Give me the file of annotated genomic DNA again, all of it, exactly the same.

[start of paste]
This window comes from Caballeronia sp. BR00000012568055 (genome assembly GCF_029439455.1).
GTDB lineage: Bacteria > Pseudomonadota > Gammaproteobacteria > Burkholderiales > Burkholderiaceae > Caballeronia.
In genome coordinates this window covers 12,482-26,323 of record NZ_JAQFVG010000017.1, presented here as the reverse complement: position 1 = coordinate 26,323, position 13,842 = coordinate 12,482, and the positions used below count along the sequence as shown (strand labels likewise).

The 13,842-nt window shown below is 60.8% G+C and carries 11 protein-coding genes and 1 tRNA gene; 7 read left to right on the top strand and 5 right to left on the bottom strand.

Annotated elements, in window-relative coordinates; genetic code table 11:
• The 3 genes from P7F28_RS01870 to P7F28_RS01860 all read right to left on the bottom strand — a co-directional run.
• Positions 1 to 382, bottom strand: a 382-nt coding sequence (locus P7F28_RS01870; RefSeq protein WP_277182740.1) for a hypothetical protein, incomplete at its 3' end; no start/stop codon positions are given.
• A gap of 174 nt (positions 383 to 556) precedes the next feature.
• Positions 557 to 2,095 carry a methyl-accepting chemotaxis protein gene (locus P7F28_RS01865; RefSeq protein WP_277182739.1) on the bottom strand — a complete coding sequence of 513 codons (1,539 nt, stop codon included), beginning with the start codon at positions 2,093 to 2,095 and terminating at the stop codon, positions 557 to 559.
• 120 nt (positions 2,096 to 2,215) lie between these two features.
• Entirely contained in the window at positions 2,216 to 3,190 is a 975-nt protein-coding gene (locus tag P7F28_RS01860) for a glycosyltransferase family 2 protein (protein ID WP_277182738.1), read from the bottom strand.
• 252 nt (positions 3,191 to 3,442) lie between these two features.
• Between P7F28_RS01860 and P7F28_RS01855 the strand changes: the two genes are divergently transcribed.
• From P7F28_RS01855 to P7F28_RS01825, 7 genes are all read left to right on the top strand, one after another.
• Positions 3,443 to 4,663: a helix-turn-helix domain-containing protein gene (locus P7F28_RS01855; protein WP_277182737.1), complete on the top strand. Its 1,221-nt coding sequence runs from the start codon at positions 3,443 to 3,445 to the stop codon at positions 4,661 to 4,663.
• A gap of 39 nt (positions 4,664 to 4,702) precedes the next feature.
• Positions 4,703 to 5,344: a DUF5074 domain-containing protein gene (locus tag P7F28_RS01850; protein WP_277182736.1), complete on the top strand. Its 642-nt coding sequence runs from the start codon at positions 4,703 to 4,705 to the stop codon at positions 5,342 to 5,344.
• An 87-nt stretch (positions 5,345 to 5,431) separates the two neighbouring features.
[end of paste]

This window comes from Caballeronia sp. BR00000012568055 (genome assembly GCF_029439455.1).
GTDB lineage: Bacteria > Pseudomonadota > Gammaproteobacteria > Burkholderiales > Burkholderiaceae > Caballeronia.
In genome coordinates this window covers 12,482-26,323 of record NZ_JAQFVG010000017.1, presented here as the reverse complement: position 1 = coordinate 26,323, position 13,842 = coordinate 12,482, and the positions used below count along the sequence as shown (strand labels likewise).

The 13,842-nt window shown below is 60.8% G+C and carries 11 protein-coding genes and 1 tRNA gene; 7 read left to right on the top strand and 5 right to left on the bottom strand.

Annotated elements, in window-relative coordinates; genetic code table 11:
• The 3 genes from P7F28_RS01870 to P7F28_RS01860 all read right to left on the bottom strand — a co-directional run.
• Positions 1 to 382, bottom strand: a 382-nt coding sequence (locus P7F28_RS01870; RefSeq protein WP_277182740.1) for a hypothetical protein, incomplete at its 3' end; no start/stop codon positions are given.
• A gap of 174 nt (positions 383 to 556) precedes the next feature.
• Positions 557 to 2,095 carry a methyl-accepting chemotaxis protein gene (locus P7F28_RS01865; RefSeq protein WP_277182739.1) on the bottom strand — a complete coding sequence of 513 codons (1,539 nt, stop codon included), beginning with the start codon at positions 2,093 to 2,095 and terminating at the stop codon, positions 557 to 559.
• 120 nt (positions 2,096 to 2,215) lie between these two features.
• Entirely contained in the window at positions 2,216 to 3,190 is a 975-nt protein-coding gene (locus tag P7F28_RS01860) for a glycosyltransferase family 2 protein (protein ID WP_277182738.1), read from the bottom strand.
• 252 nt (positions 3,191 to 3,442) lie between these two features.
• Between P7F28_RS01860 and P7F28_RS01855 the strand changes: the two genes are divergently transcribed.
• From P7F28_RS01855 to P7F28_RS01825, 7 genes are all read left to right on the top strand, one after another.
• Positions 3,443 to 4,663: a helix-turn-helix domain-containing protein gene (locus P7F28_RS01855; protein WP_277182737.1), complete on the top strand. Its 1,221-nt coding sequence runs from the start codon at positions 3,443 to 3,445 to the stop codon at positions 4,661 to 4,663.
• A gap of 39 nt (positions 4,664 to 4,702) precedes the next feature.
• Positions 4,703 to 5,344: a DUF5074 domain-containing protein gene (locus tag P7F28_RS01850; protein WP_277182736.1), complete on the top strand. Its 642-nt coding sequence runs from the start codon at positions 4,703 to 4,705 to the stop codon at positions 5,342 to 5,344.
• An 87-nt stretch (positions 5,345 to 5,431) separates the two neighbouring features.